News:Symposium on Women, Peace and Security

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Norfolk, Va. – The Old Dominion University and NATO Supreme Allied Command Transformation (SACT) co-organized the first Symposium on “Women, Peace and Security – United Nations Security Council Resolution 1325” on March 4th 2016.


The symposium has been another great opportunity for the Academia and NATO SACT to share and exchange information, which advances the gender perspective.

The Conference, held as part of the 15th anniversary of United Nations Security Council Resolution 1325 (UNSCR 1325) and the upcoming International Women’s day, brought together professionals committed to the implementation of the Resolution, including the keynote speaker Marriët Schuurman – NATO’s Secretary General Special Representative for Women, Peace and Security. The Conference also provided a forum for a discussion on the tools and strategies that can be employed to improve its effective application, as well as on gender equality, particularly in the military settings.

The UNSCR 1325 was the first Resolution linking the women’s experience of conflict to the international peace and security agenda. As part of its inclusive approach, Allied Command Operations (ACO) and Allied Command Transformation (ACT) have on their part continuously sought to integrate gender perspective and to enhance gender equality in all operations and missions. The UNSCR 1325 has also allowed NATO’s armed forces to fully reflect the 21st century society and to employ excellence in the Human Capital Field – the vital role the alliance plays in global security. Despite the positive developments, Chief Master Sergeant Jack Johnson, ACT Senior Enlisted Leader, while opening the Symposium acknowledged the continuous challenges faced by women in the armed forces all over the world. He also stressed the importance of senior military staff taking responsibility for the full integration of gender perspective into the military operations at all levels.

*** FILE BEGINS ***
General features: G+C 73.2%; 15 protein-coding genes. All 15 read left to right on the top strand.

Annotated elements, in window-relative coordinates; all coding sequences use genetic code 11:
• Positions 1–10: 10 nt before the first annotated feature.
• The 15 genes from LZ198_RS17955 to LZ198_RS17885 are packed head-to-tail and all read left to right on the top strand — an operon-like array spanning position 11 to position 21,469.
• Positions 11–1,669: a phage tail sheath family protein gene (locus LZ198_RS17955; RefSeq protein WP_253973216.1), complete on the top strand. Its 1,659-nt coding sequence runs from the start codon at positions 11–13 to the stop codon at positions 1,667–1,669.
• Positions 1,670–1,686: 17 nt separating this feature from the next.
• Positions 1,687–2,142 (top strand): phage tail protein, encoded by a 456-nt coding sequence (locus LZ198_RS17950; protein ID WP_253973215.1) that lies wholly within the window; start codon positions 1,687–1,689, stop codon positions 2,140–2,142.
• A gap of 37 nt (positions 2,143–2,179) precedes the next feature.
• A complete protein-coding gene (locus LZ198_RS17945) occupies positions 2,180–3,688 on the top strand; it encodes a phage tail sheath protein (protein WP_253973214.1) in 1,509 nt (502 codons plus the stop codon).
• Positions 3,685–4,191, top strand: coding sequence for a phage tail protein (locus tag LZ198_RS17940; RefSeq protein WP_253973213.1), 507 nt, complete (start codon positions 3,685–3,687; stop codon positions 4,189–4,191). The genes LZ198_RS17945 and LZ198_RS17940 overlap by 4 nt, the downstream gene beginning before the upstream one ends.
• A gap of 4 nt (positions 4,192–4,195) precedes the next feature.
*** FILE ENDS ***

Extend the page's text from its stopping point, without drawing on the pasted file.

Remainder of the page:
As observed by Ambassador Marriët Schuurman, the UNSCR 1325 constitutes a significant step forward in more inclusive security. However, new security challenges and particularly the rise of violent extremism and terrorism, have also contributed to further instability and conflict in all parts of the world. They have become one of the major threats directly affecting women and girls. This includes Sexual and Gender Based Violence (SGBV), the subject of the first panel during the Conference. The Gender Advisor from ACO spoke about NATO’s commitment to fight any form of SGBV. She presented the military guidelines on the Prevention of, and Response to, Conflict-Related SGBV adopted by NATO last year and how it is integrated into the operational planning process.

As a conclusion it is worth quoting Chief Master Sergeant Jack Johnson: “If you want to go fast, go alone, but when you want to go far, go together.” NATO’s comprehensive gender framework may therefore constitute one of the best tools to increase the Alliance’s operational effectiveness.

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Source: NATO

L. J. De Rothschild

Senior Editor

NATO Section

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Robert Williams

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